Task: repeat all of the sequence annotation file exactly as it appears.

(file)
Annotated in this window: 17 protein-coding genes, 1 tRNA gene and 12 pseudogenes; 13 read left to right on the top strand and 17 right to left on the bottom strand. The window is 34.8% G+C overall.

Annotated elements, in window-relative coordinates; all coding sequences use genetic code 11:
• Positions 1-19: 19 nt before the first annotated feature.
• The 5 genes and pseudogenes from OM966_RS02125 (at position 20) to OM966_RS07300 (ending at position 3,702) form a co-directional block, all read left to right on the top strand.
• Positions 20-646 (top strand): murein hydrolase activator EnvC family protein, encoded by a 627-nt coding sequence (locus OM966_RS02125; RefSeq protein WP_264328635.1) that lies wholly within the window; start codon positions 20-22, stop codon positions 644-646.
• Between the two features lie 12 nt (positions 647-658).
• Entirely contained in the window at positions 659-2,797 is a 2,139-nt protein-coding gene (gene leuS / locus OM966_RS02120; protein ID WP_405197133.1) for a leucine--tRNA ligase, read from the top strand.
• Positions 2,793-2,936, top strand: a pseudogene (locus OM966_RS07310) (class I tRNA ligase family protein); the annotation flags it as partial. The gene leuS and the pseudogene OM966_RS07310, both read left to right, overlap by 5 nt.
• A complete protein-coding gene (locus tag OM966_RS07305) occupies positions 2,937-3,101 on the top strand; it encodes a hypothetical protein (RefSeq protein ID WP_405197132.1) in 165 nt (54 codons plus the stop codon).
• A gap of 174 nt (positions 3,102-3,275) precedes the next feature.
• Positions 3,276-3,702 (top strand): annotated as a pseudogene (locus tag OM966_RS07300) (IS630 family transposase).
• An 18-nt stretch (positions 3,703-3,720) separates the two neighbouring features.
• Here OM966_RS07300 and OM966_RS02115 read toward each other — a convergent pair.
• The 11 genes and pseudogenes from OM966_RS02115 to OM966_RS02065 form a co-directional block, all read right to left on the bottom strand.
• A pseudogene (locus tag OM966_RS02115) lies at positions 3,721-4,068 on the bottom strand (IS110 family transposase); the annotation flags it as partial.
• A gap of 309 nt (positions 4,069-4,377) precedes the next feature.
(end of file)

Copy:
Annotated in this window: 17 protein-coding genes, 1 tRNA gene and 12 pseudogenes; 13 read left to right on the top strand and 17 right to left on the bottom strand. The window is 34.8% G+C overall.

Annotated elements, in window-relative coordinates; all coding sequences use genetic code 11:
• Positions 1-19: 19 nt before the first annotated feature.
• The 5 genes and pseudogenes from OM966_RS02125 (at position 20) to OM966_RS07300 (ending at position 3,702) form a co-directional block, all read left to right on the top strand.
• Positions 20-646 (top strand): murein hydrolase activator EnvC family protein, encoded by a 627-nt coding sequence (locus OM966_RS02125; RefSeq protein WP_264328635.1) that lies wholly within the window; start codon positions 20-22, stop codon positions 644-646.
• Between the two features lie 12 nt (positions 647-658).
• Entirely contained in the window at positions 659-2,797 is a 2,139-nt protein-coding gene (gene leuS / locus OM966_RS02120; protein ID WP_405197133.1) for a leucine--tRNA ligase, read from the top strand.
• Positions 2,793-2,936, top strand: a pseudogene (locus OM966_RS07310) (class I tRNA ligase family protein); the annotation flags it as partial. The gene leuS and the pseudogene OM966_RS07310, both read left to right, overlap by 5 nt.
• A complete protein-coding gene (locus tag OM966_RS07305) occupies positions 2,937-3,101 on the top strand; it encodes a hypothetical protein (RefSeq protein ID WP_405197132.1) in 165 nt (54 codons plus the stop codon).
• A gap of 174 nt (positions 3,102-3,275) precedes the next feature.
• Positions 3,276-3,702 (top strand): annotated as a pseudogene (locus tag OM966_RS07300) (IS630 family transposase).
• An 18-nt stretch (positions 3,703-3,720) separates the two neighbouring features.
• Here OM966_RS07300 and OM966_RS02115 read toward each other — a convergent pair.
• The 11 genes and pseudogenes from OM966_RS02115 to OM966_RS02065 form a co-directional block, all read right to left on the bottom strand.
• A pseudogene (locus tag OM966_RS02115) lies at positions 3,721-4,068 on the bottom strand (IS110 family transposase); the annotation flags it as partial.
• A gap of 309 nt (positions 4,069-4,377) precedes the next feature.